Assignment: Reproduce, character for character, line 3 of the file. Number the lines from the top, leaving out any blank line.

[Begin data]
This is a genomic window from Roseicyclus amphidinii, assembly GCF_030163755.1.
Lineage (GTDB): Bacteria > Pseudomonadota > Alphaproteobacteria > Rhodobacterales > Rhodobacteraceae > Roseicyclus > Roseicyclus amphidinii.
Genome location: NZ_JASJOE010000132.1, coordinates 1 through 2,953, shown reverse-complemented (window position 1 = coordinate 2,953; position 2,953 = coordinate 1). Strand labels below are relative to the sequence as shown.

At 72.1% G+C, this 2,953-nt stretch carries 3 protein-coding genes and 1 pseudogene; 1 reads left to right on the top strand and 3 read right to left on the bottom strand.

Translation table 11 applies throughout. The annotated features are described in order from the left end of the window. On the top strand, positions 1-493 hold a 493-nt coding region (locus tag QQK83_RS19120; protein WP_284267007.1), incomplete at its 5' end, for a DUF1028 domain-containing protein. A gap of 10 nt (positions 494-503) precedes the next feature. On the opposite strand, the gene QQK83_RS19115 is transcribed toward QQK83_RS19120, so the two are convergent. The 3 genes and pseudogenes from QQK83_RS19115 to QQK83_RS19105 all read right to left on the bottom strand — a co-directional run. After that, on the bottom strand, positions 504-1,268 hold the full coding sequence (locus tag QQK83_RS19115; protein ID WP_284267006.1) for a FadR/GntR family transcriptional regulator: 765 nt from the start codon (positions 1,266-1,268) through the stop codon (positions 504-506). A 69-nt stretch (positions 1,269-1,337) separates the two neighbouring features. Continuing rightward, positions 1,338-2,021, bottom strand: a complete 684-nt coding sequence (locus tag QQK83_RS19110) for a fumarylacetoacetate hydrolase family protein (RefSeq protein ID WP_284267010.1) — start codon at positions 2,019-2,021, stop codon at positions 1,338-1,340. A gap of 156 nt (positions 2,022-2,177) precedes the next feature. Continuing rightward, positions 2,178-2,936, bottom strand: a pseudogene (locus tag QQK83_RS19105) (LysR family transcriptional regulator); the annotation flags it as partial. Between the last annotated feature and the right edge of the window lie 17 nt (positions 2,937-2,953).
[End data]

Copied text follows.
Genome location: NZ_JASJOE010000132.1, coordinates 1 through 2,953, shown reverse-complemented (window position 1 = coordinate 2,953; position 2,953 = coordinate 1). Strand labels below are relative to the sequence as shown.